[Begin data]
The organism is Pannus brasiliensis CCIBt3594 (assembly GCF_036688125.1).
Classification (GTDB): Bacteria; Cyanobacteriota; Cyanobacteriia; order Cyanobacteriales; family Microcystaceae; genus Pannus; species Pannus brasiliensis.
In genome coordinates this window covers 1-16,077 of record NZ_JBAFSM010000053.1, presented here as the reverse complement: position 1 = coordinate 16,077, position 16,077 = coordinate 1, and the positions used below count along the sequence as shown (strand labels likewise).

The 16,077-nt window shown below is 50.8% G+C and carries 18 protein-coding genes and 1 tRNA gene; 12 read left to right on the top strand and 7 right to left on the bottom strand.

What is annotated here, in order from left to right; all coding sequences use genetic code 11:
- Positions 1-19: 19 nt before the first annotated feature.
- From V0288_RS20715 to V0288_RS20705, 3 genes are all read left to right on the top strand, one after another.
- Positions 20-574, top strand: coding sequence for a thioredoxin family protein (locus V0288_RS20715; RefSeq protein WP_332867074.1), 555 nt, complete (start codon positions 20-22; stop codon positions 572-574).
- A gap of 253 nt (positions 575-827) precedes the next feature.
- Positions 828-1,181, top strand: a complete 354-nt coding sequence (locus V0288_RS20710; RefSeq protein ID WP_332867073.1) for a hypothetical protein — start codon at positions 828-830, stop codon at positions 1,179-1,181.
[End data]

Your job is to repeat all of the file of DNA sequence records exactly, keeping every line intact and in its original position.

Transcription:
The organism is Pannus brasiliensis CCIBt3594 (assembly GCF_036688125.1).
Classification (GTDB): Bacteria; Cyanobacteriota; Cyanobacteriia; order Cyanobacteriales; family Microcystaceae; genus Pannus; species Pannus brasiliensis.
In genome coordinates this window covers 1-16,077 of record NZ_JBAFSM010000053.1, presented here as the reverse complement: position 1 = coordinate 16,077, position 16,077 = coordinate 1, and the positions used below count along the sequence as shown (strand labels likewise).

The 16,077-nt window shown below is 50.8% G+C and carries 18 protein-coding genes and 1 tRNA gene; 12 read left to right on the top strand and 7 right to left on the bottom strand.

What is annotated here, in order from left to right; all coding sequences use genetic code 11:
- Positions 1-19: 19 nt before the first annotated feature.
- From V0288_RS20715 to V0288_RS20705, 3 genes are all read left to right on the top strand, one after another.
- Positions 20-574, top strand: coding sequence for a thioredoxin family protein (locus V0288_RS20715; RefSeq protein WP_332867074.1), 555 nt, complete (start codon positions 20-22; stop codon positions 572-574).
- A gap of 253 nt (positions 575-827) precedes the next feature.
- Positions 828-1,181, top strand: a complete 354-nt coding sequence (locus V0288_RS20710; RefSeq protein ID WP_332867073.1) for a hypothetical protein — start codon at positions 828-830, stop codon at positions 1,179-1,181.